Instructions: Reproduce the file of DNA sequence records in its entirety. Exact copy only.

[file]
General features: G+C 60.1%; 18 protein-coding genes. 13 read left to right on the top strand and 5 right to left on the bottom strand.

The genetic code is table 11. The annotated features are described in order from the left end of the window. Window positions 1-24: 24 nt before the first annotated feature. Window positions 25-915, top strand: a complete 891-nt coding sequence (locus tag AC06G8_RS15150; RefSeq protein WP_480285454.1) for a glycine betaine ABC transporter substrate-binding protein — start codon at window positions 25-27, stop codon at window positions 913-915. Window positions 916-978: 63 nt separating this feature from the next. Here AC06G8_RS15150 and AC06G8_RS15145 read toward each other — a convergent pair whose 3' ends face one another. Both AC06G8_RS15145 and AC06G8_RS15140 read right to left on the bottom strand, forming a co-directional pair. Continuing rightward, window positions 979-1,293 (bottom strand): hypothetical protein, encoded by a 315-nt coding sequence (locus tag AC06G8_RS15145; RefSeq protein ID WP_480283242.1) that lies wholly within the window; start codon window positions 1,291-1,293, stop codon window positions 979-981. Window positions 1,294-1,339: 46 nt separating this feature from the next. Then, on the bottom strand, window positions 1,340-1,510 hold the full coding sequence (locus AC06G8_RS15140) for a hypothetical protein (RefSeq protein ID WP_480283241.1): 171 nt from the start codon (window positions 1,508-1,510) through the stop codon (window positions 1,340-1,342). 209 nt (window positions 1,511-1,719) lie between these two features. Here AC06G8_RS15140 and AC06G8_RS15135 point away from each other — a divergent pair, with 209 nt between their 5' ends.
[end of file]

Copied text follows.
General features: G+C 60.1%; 18 protein-coding genes. 13 read left to right on the top strand and 5 right to left on the bottom strand.

The genetic code is table 11. The annotated features are described in order from the left end of the window. Window positions 1-24: 24 nt before the first annotated feature. Window positions 25-915, top strand: a complete 891-nt coding sequence (locus tag AC06G8_RS15150; RefSeq protein WP_480285454.1) for a glycine betaine ABC transporter substrate-binding protein — start codon at window positions 25-27, stop codon at window positions 913-915. Window positions 916-978: 63 nt separating this feature from the next. Here AC06G8_RS15150 and AC06G8_RS15145 read toward each other — a convergent pair whose 3' ends face one another. Both AC06G8_RS15145 and AC06G8_RS15140 read right to left on the bottom strand, forming a co-directional pair. Continuing rightward, window positions 979-1,293 (bottom strand): hypothetical protein, encoded by a 315-nt coding sequence (locus tag AC06G8_RS15145; RefSeq protein ID WP_480283242.1) that lies wholly within the window; start codon window positions 1,291-1,293, stop codon window positions 979-981. Window positions 1,294-1,339: 46 nt separating this feature from the next. Then, on the bottom strand, window positions 1,340-1,510 hold the full coding sequence (locus AC06G8_RS15140) for a hypothetical protein (RefSeq protein ID WP_480283241.1): 171 nt from the start codon (window positions 1,508-1,510) through the stop codon (window positions 1,340-1,342). 209 nt (window positions 1,511-1,719) lie between these two features. Here AC06G8_RS15140 and AC06G8_RS15135 point away from each other — a divergent pair, with 209 nt between their 5' ends.